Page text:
As games go, it is pretty simple, with perhaps too much luck in the place of strategy. The tutorial is too long, most of which spent explaining how to use a menu system that would have otherwise been hidden to most people. Perhaps a better way to handle it would have been to just have a button labeled "menu" for people to tap and cut the tutorial in half. No doubt a treat for Doctor Who fans, the best part of the game might be the music by Murray Gold. You can download Doctor Who:Legacy from the App Store for free.
The iPhone 5S allows users to sign in to the device with a fingerprint. Will we soon be signing in to our devices with a wave?
The rumors of Apple buying PrimeSense, the company behind the motion-sensing technology in the Xbox 360's Kinect, have been confirmed by a spokeswoman for PrimeSense.
The $350 million acquisition will give Apple technology that will allow devices to recognize objects and track movement, including gestures. The Kinect device in the XBOX 360 wakes up with a wave of the hand, and while there is some delay between movement and detection, PrimeSense has had three years since the Kinect's debut to improve the latency in the technology.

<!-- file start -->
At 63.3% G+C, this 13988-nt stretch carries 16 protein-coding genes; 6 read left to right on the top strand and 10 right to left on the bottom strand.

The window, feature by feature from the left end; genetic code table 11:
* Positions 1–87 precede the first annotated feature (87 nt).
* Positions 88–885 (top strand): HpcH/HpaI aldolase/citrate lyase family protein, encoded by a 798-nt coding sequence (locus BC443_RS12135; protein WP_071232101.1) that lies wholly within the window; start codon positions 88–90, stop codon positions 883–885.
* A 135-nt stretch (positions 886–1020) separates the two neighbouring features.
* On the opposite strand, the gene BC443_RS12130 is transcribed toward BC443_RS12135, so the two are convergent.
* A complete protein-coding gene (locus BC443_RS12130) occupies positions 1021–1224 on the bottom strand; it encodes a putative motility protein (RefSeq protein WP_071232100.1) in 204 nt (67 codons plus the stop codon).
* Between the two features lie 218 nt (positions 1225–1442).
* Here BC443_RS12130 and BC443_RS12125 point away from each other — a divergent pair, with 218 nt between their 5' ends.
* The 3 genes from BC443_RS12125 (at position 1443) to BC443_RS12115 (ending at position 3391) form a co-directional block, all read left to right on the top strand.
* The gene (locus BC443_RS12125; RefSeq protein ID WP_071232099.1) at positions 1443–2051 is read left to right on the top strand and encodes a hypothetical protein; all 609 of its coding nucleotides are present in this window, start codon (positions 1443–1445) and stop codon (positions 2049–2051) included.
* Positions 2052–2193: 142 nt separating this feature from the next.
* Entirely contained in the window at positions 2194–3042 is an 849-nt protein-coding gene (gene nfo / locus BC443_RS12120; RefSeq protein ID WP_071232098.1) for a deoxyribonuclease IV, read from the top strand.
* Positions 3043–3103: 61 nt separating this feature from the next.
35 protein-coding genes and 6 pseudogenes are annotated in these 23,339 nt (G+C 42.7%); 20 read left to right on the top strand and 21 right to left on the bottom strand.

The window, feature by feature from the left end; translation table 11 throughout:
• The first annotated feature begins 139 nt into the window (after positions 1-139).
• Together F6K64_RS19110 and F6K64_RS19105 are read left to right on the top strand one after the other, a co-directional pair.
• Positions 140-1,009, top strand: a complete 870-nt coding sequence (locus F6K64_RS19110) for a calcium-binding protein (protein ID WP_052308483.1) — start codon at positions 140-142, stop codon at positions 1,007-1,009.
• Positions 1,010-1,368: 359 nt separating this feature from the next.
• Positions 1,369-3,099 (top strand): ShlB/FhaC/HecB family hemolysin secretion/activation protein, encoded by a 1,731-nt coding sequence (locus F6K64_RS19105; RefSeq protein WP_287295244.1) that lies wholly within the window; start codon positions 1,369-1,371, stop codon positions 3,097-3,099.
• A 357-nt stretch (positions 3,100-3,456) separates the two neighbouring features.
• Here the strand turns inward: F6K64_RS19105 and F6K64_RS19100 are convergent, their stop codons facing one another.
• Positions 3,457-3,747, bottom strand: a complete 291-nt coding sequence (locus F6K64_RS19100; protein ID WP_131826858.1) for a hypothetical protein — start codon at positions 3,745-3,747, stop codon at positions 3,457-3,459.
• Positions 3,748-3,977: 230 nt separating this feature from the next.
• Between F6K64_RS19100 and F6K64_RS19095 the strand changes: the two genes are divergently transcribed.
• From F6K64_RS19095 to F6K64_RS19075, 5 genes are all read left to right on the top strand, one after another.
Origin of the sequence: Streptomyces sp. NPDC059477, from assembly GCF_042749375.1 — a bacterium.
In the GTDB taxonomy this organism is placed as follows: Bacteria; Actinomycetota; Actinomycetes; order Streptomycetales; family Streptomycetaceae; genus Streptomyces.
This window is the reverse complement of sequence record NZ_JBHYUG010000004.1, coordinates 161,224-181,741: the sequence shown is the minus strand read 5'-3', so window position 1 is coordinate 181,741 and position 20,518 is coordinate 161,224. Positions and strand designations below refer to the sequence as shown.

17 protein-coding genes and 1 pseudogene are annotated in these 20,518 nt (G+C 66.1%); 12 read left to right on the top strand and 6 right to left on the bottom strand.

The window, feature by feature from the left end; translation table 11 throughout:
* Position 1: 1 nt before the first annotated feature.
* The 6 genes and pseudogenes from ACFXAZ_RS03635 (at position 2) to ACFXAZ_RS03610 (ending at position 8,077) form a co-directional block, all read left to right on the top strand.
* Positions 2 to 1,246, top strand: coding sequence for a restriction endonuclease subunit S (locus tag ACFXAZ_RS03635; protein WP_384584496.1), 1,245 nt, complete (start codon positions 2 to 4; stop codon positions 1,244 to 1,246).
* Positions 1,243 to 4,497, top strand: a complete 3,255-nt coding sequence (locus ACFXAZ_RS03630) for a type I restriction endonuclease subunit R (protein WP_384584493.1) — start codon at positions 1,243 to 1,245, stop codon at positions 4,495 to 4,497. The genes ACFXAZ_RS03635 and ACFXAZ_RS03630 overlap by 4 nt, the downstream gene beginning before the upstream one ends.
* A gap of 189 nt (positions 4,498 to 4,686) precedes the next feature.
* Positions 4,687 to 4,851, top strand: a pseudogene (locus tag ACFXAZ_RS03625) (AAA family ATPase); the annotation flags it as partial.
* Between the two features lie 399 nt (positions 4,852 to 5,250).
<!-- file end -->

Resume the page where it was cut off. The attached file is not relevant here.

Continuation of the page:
While I have a fondness in my heart for the World of Greyhawk, which was the first campaign world designed for Dungeons and Dragons, there is little doubt that the Forgotten Realms are the most popular campaign world for the game. And in the Forgotten Realms, three cities stand above the rest: Baldur's Gate, Neverwinter, and Waterdeep.
In Waterdeep, the city is run by a secret council of conniving Lords, each trying to gain more power over the city as a whole. In Lords of Waterdeep, you are cast as one of those lords, utilizing your agents around the city to embark on quests, purchase buildings and conspire in acts of sabotage against your enemies. Based on the Wizards of the Coast board game of the same name, Lords of Waterdeep was released today on the App Store.
Fans of the board game won't be disappointed, and if you are new to the game, a strong tutorial will get you up and running in no time. You can download the game from the app store for $6.99.
The first "official" iOS game controllers are just around the corner.
One of the neat additions to iOS 7 was official support for third-party game controllers. This delivers a common set of code that allows companies to create official controllers and developers to put them to use. Until now, the few game controllers were proprietary and worked with only a small subset of games, but the "MFI" (Made For iOS) controllers should help open up the flood gates.